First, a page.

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You would be getting a 30% spreads with E85 if the ethanol processor delivered directly to retail. Typical distribution of ethanol, through fuel blenders do nothing to lower the E85 price as they pocket the RIN for the petrol side. Petrol, then complains of the cost. It's like writing a check to your utility for wind power, then receiving a rebate back for the difference back. If you only inform the public of the RIN cost, it is dishonest. The RIN is suppose to cost the petrol side. It's an incentive to get more ethanol into the fuel distribution channels. Petrol have found a loophole and like to pretend they are a victim to public. This gets short circuited if the ethanol plant distribut a complete E85 fuel. When the ethanol plant delivers directly to retail the distribution system is more efficient and the consumer gets the RIN value. Ethanol becomes a bargain. Ethanol processors are waking up to this. Since they get the same spread, some processors don't care as they can sell all of their ethanol to petrol. You see the problem. With the traditional distribution, ethanol is totally reliant on the good faith of petrol. If the RFS law changed they would be out of business tomorrow as petrol wouldn't buy anything over what they would be need for E10. Petrol probably would threaten the ethanol industry (produced it themselves) if ethanol industry acted up. They have the industry under control if they control the distribution. When the ethanol industry controls the distribution both the industry and the consumer wins.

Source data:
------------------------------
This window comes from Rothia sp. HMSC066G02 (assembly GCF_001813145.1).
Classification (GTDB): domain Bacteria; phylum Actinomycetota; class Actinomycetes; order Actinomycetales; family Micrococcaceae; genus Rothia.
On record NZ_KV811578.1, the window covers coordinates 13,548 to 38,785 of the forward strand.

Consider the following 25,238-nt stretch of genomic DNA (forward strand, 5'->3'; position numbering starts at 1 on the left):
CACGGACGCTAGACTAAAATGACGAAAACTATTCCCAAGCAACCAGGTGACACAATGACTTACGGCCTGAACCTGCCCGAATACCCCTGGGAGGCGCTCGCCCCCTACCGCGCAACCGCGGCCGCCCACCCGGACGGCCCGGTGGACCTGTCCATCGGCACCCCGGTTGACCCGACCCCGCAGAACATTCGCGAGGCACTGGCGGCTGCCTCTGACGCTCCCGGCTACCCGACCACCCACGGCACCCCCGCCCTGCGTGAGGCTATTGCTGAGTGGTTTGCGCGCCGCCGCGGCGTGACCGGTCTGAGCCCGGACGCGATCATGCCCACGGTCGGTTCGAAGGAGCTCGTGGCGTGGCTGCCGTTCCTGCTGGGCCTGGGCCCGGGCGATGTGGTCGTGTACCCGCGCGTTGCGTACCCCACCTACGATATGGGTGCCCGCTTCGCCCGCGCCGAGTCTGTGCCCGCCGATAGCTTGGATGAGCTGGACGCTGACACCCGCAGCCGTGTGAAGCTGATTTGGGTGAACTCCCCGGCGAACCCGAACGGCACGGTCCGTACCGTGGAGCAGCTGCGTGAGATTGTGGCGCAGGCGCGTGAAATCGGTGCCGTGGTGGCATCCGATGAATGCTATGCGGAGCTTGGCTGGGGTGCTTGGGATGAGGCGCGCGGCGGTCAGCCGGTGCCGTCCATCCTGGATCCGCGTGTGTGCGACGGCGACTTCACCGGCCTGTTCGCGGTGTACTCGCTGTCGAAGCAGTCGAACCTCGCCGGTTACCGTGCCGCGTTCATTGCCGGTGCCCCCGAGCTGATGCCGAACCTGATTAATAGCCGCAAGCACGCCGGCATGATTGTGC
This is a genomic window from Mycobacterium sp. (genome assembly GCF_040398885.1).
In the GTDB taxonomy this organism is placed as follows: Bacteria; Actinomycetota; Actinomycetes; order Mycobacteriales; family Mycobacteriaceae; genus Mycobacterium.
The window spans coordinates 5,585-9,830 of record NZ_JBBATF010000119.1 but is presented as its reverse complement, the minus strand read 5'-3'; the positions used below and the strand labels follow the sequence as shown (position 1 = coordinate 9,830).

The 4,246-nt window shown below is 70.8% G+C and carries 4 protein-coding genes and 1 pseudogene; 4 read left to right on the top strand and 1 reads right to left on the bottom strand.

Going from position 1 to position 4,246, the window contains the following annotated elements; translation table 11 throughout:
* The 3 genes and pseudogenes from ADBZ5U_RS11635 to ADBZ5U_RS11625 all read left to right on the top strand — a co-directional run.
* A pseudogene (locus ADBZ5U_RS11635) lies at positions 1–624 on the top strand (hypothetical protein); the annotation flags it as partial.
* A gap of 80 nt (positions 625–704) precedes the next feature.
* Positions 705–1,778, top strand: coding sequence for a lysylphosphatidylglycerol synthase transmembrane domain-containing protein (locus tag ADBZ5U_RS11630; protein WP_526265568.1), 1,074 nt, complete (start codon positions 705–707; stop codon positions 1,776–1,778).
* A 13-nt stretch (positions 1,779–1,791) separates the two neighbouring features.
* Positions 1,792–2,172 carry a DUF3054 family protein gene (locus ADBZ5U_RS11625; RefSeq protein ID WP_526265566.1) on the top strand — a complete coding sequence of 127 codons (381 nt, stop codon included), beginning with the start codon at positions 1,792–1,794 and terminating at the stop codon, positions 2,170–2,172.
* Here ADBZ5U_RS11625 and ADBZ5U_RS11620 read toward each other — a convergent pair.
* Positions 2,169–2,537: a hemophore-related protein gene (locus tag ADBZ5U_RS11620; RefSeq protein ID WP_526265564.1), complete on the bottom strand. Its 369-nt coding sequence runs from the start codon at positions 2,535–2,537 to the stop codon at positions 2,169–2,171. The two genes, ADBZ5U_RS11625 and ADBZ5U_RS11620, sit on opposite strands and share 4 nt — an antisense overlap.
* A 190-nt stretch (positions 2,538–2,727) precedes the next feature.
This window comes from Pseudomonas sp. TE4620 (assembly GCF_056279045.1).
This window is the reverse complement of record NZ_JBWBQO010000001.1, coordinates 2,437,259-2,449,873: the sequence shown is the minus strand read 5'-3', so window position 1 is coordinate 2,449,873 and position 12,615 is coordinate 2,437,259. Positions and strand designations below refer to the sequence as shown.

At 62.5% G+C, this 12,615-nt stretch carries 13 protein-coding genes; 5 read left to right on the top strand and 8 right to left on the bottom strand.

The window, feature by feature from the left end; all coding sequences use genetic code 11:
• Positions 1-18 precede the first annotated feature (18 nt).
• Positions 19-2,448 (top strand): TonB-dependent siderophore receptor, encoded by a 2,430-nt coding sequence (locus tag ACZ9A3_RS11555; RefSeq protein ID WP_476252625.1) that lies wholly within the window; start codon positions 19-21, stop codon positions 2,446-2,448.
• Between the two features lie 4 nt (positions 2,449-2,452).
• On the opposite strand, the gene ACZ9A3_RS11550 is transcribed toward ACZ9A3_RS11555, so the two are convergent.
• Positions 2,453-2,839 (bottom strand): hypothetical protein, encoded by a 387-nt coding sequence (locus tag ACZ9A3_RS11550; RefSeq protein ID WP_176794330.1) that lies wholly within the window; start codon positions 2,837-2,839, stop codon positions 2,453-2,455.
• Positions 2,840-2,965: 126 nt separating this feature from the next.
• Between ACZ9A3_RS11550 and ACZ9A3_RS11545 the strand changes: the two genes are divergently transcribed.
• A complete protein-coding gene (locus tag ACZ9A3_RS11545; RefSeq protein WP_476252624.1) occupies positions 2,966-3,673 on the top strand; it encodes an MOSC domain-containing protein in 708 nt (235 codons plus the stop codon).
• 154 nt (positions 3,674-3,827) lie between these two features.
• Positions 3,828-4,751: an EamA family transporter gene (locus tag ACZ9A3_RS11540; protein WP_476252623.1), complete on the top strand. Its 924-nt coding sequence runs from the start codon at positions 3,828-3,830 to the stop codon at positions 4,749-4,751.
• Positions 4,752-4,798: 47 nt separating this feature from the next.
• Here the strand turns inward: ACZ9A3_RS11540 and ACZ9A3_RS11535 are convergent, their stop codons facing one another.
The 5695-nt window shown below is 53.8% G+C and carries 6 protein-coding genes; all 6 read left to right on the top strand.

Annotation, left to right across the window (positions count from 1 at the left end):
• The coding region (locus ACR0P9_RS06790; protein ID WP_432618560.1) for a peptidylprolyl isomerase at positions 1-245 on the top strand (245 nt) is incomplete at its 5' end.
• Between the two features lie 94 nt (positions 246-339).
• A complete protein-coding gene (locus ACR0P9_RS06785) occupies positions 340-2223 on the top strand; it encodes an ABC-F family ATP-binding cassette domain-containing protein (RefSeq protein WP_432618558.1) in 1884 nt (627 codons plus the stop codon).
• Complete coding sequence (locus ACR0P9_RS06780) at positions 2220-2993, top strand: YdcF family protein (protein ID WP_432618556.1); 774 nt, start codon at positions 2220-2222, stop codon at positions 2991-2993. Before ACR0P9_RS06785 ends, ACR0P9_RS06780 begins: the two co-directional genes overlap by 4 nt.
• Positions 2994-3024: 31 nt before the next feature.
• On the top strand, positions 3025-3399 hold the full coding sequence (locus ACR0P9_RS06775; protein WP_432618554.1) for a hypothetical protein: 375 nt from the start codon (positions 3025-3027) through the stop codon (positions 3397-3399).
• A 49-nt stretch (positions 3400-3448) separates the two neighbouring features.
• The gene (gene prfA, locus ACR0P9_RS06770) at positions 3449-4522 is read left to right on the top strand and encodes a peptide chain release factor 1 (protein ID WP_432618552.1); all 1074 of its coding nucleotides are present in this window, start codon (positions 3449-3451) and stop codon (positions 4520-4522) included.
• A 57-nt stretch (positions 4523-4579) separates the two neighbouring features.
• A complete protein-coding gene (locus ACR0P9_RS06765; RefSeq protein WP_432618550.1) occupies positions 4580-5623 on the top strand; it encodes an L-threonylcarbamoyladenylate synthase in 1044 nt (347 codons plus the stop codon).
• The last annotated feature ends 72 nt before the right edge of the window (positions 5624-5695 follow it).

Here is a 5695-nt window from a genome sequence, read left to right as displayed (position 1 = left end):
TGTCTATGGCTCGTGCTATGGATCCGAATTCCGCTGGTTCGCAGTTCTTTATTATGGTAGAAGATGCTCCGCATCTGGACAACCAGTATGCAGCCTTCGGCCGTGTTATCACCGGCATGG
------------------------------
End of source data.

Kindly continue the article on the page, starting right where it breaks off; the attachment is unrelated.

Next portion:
E85 through the petrol industry is a joke. E85 through the ethanol industry is a incredible value. The petrol industry is very susceptible to consumers learning the true value of ethanol. As long as they control the distribution that true value is hidden. Also, as they control the blend stock, they can play games with taking the ethanol advantage away and make it a petrol advantage. If they are forced to sell E15 they will have a blend stock that will eliminate the true value of the additional ethanol component. They will sell inferior fuel as a base stock that could only become fuel with the addition of ethanol to improve. They will complain, this cheap base stock is expensive and sell it at a higher premium to rob ethanol, as well, of any advantage per customer perception. EPA is playing along with this game as they will not remove the vapor pressure requirement. Keeping E15 to this benchmark does little for the environment, but will guarantee that petrol will "develop" a blend stock to sabotage the fuel. If ethanol delivered their fuel directly to the fuel station, it would be much more difficult for petrol to play these games. The only way to beat the EPA and Petrol collusion is to motivate legislatures to pass laws. I think this could be accomplished on state or federal level.  Other than that, best to work the direct distribution channel.